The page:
So, I was poking through Quilt Out Loud today and realized that I may have the most inscrutable table of contents in Quiltland. I mean it makes perfect sense to me, but to the average eye it may well seem a random collection of words and phrases.
I suppose that happens when one’s practice is all over the place, when no subject is out of bounds. What I really love about it, though, is that no-one tried to wrangle it into obvious coherence by layering some sort of meta structure. It just is what it is. In fact it feels more like an index at the front than a table of contents.
I suppose what I really like about it is that it clearly states what is where but gives little indication of what you’ll find. It is mysterious, in a good way I think. It’s just that unlike aesthetically based quilts where the title vaguely references the form of the quilt, mine reference the concept, the content of the quilt which give very little information about the quilt itself.
Hence, this is definitely my favorite table of contents ever…
Every once in a while I come up with a projects that really pulls me out of my comfort zone. For the last couple of years my comfort zone has been solids and words. I’m not giving up the words, though how they are happening is something of an experiment, an attempt to visually convey the things I scream only in my mind when the whole gun/shooting/insanity thing comes up. My applique work just puts the words out there, but for this one I’m going for words though but unsaid…
But the real step out of my comfort zone is my fabric pull; I don’t think anyone in their right mind would have expected me to pull these two:
But there it is, a garish perversion of beauty, which kinda fits the bigger picture of this quilt. I want my text to get lost in there, but not entirely. You ever have that experience of almost being able to hear what someone is thinking; well that’s what I’m going for here. A certain intensity that almost vibrates with the rage that will be left understated in the presentation of the text itself.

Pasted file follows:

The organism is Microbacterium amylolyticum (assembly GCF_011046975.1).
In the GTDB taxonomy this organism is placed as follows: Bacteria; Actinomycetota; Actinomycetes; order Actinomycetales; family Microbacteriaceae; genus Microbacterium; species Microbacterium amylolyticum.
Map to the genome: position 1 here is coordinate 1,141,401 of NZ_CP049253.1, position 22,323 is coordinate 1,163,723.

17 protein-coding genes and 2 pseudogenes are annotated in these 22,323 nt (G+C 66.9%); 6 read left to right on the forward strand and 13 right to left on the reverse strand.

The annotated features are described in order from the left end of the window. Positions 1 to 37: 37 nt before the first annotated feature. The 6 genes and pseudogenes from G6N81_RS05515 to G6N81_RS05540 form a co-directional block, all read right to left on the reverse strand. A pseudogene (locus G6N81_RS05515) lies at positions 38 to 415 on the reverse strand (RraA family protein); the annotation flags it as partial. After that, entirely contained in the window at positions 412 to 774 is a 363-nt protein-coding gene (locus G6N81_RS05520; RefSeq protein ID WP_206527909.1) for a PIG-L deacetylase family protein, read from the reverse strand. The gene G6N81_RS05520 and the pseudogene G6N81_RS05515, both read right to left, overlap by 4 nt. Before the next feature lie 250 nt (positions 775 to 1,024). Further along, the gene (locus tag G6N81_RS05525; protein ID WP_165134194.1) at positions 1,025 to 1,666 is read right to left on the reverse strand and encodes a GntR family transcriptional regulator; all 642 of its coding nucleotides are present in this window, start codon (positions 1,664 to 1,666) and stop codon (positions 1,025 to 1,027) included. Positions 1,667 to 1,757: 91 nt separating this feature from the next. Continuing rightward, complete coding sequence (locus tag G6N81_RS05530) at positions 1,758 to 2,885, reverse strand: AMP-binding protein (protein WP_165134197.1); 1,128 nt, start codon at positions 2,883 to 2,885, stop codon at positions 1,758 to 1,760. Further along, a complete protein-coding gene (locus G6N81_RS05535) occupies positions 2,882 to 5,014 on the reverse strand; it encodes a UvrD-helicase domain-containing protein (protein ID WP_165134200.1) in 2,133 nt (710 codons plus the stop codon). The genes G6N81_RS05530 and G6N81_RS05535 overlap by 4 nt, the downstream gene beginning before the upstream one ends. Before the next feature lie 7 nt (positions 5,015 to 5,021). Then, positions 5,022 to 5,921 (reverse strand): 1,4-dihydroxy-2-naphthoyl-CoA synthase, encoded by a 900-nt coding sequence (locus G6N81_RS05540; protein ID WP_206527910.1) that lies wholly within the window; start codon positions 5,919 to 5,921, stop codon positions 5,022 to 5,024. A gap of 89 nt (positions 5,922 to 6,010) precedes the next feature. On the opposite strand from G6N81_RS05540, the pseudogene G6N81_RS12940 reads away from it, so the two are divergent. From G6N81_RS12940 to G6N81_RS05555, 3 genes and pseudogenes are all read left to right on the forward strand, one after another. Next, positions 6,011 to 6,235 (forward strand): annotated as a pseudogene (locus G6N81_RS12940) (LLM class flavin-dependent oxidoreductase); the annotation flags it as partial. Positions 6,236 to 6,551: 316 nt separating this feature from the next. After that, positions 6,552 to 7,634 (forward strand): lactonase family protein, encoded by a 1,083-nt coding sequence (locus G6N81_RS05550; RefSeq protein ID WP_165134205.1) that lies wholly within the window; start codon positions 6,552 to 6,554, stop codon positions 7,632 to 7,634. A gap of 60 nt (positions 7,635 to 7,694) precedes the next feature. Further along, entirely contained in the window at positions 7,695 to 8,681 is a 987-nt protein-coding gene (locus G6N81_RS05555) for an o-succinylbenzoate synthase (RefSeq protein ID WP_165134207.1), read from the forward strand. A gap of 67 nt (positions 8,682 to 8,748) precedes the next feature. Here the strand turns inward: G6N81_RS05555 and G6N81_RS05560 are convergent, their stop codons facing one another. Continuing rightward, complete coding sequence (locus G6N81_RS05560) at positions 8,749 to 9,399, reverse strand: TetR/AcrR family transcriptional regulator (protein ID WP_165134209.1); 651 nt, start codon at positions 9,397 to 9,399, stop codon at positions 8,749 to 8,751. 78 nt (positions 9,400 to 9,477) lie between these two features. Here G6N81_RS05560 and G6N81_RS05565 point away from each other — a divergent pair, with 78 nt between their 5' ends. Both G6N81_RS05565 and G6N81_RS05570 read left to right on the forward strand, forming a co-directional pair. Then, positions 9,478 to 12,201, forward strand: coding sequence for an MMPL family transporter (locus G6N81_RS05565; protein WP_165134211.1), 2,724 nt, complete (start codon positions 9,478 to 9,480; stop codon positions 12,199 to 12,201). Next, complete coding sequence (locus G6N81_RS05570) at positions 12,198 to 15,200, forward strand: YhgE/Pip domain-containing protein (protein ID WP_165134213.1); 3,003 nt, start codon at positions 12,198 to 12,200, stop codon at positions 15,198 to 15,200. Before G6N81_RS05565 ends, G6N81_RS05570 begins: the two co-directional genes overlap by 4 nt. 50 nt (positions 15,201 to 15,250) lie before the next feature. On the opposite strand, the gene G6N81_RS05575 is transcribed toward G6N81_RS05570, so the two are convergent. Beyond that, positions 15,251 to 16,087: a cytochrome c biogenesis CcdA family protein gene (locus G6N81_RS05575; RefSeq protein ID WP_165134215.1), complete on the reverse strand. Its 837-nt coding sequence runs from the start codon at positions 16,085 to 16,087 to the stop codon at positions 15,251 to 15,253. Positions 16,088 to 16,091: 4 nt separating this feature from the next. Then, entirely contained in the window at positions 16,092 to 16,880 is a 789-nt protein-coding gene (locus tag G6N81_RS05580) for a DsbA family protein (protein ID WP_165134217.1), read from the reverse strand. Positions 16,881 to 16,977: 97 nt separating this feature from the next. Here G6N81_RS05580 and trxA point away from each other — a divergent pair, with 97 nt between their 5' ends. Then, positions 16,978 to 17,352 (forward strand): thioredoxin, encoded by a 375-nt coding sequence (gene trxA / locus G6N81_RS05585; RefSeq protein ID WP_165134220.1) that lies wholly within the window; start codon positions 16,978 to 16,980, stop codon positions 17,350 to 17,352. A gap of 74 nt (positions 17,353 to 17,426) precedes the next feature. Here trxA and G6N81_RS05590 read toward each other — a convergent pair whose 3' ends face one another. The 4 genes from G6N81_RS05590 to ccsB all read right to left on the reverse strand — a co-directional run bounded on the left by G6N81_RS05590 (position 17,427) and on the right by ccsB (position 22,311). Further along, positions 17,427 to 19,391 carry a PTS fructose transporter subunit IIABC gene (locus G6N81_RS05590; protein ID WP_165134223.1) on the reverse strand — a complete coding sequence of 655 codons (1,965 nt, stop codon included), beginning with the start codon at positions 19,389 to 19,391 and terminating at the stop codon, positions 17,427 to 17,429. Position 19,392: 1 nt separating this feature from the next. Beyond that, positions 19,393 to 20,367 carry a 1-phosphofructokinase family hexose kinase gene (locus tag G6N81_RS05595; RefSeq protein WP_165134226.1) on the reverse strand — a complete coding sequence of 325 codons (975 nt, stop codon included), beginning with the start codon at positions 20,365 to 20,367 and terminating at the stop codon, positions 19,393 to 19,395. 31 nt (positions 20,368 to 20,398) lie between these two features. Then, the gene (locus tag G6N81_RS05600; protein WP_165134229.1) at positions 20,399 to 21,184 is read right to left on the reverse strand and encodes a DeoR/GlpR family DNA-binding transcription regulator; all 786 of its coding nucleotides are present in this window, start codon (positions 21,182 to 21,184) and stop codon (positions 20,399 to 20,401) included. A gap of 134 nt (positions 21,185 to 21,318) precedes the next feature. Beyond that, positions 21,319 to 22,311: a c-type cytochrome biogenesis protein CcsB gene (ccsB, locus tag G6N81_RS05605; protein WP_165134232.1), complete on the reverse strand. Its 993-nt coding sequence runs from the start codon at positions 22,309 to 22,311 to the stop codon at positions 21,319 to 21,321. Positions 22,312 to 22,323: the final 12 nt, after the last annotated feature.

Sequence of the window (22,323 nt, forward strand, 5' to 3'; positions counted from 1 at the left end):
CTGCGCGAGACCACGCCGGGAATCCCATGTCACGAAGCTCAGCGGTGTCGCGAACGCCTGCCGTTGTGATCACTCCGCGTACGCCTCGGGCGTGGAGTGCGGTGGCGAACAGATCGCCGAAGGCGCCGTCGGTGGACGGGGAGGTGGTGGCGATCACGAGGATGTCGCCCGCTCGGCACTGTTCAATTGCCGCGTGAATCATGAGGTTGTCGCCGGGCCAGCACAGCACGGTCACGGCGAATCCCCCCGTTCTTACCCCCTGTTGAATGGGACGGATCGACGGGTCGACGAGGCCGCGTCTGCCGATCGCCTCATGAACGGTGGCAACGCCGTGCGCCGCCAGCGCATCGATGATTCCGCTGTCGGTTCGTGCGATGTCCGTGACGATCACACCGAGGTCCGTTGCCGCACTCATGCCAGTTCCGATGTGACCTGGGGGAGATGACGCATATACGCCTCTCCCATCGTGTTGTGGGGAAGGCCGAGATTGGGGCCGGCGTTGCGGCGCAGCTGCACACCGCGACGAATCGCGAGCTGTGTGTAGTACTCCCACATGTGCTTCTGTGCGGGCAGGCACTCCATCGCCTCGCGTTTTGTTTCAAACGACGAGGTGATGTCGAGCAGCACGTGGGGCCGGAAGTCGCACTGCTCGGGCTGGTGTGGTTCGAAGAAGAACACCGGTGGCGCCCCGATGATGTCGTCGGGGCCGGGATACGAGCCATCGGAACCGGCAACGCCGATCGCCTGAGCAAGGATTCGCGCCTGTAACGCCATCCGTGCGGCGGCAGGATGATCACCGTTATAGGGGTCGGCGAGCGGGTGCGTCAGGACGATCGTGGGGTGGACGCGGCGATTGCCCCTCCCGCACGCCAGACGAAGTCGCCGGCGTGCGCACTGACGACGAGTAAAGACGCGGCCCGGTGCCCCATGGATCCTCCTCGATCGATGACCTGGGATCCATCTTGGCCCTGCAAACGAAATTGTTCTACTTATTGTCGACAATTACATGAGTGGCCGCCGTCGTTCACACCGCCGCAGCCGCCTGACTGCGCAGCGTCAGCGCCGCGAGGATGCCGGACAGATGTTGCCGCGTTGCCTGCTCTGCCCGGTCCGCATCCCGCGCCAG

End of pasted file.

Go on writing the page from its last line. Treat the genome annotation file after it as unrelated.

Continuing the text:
I have no idea if this is going to work; there are so many ways it could go wrong, but I’ve decided it is worth the try. I need a new direction, or at least a new methodology now that Quilt Out Loud and Quilting Rhythm are off to press. I guess this is the perfect time for some experiments: books are off, QuiltCon quilts submitted, a secret something else sent off. My plate is clean and just waiting for me to make a proverbial mess.
So, having the mutant freak body that I have, I’ve spontaneously developed tendonitis (we hope) in my lot (non-dominant) arm. As to just how this would have happened I have precisely zero clue. But there it is, a swollen arm, the inability to grasp with my left hand, and shooting pains. Hence my ambition of starting to make new work has been delayed indefinitely.
On the plus side the kids get a Lego room a little bit longer and I get some time to plan out filming a couple of classes to time to the launch of Quilt Out Loud. I’m finally releasing the pattern for Smart Is Beautiful in the book, so I thought I might as well film a class to go with it.
So, there’s still work to be done, just not the work I was expecting to do. You know what they say: When life gives you lemons take them, everybody likes lemons…
So, I’ve kinda taken a sewing break since I finished making all the quilts, doing all the writing, and ever so much editing for Quilt Out Loud, and now I’m really starting to get the itch to get back to sewing. Breaks are great – I really needed this one – but they have the danger of becoming stops and I’m starting to feel the temporal distance between me and the last time I sat down at the sewing machine.
Bow I haven’t been idle; there have been ever so many things to take care of, not least of all the whole back to school thing for the children. But all of that is starting to feel like an excuse to stall. I think I may be a little intimidated by some of the work I did for Quilt Out Loud (and Quilting Rhythm for that matter) so getting started again is a little daunting. What do you do next when you just did the best work of your life?
Hence the real reason for the break, it has given me some time to reflect and figure out then next moves, the next projects. I think I have one, and I think it will be good, but still I am a little tentative. I think I may have let my break last too long and I’ve put too much pressure on the next project to be even better than what came before.
I need a hobby, something to get me back into making again, but alas I don’t really like making stuff for the sake of making. I like quilts because each of my quilts feels like it has a purpose, a reason for existing, and that gets me over the proverbial hump. I suppose I just need to get the children the clean up the Lego from my studio floor and just sit down and go. At least that’s what I’m going to tell myself.